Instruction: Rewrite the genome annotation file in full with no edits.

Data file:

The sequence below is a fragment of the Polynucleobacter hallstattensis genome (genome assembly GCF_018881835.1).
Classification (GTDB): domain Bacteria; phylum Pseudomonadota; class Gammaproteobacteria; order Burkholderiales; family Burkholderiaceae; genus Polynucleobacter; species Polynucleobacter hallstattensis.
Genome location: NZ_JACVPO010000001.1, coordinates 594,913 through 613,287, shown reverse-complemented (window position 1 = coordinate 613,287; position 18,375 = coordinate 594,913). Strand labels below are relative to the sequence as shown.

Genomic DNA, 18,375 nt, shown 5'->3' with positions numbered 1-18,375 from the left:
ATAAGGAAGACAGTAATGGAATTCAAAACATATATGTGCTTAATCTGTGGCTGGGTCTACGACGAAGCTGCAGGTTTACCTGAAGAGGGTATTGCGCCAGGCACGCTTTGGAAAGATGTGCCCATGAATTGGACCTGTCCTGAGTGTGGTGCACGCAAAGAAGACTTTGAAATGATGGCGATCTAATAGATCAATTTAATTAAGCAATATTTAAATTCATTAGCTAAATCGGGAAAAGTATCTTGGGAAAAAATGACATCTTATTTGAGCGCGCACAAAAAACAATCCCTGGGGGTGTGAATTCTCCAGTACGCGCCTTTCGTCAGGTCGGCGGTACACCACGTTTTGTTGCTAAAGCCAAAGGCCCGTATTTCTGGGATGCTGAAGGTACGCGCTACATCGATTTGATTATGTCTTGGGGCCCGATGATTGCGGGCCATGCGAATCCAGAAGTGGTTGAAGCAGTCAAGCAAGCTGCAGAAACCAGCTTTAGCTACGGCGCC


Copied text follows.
The sequence below is a fragment of the Polynucleobacter hallstattensis genome (genome assembly GCF_018881835.1).
Classification (GTDB): domain Bacteria; phylum Pseudomonadota; class Gammaproteobacteria; order Burkholderiales; family Burkholderiaceae; genus Polynucleobacter; species Polynucleobacter hallstattensis.
Genome location: NZ_JACVPO010000001.1, coordinates 594,913 through 613,287, shown reverse-complemented (window position 1 = coordinate 613,287; position 18,375 = coordinate 594,913). Strand labels below are relative to the sequence as shown.

Genomic DNA, 18,375 nt, shown 5'->3' with positions numbered 1-18,375 from the left:
ATAAGGAAGACAGTAATGGAATTCAAAACATATATGTGCTTAATCTGTGGCTGGGTCTACGACGAAGCTGCAGGTTTACCTGAAGAGGGTATTGCGCCAGGCACGCTTTGGAAAGATGTGCCCATGAATTGGACCTGTCCTGAGTGTGGTGCACGCAAAGAAGACTTTGAAATGATGGCGATCTAATAGATCAATTTAATTAAGCAATATTTAAATTCATTAGCTAAATCGGGAAAAGTATCTTGGGAAAAAATGACATCTTATTTGAGCGCGCACAAAAAACAATCCCTGGGGGTGTGAATTCTCCAGTACGCGCCTTTCGTCAGGTCGGCGGTACACCACGTTTTGTTGCTAAAGCCAAAGGCCCGTATTTCTGGGATGCTGAAGGTACGCGCTACATCGATTTGATTATGTCTTGGGGCCCGATGATTGCGGGCCATGCGAATCCAGAAGTGGTTGAAGCAGTCAAGCAAGCTGCAGAAACCAGCTTTAGCTACGGCGCC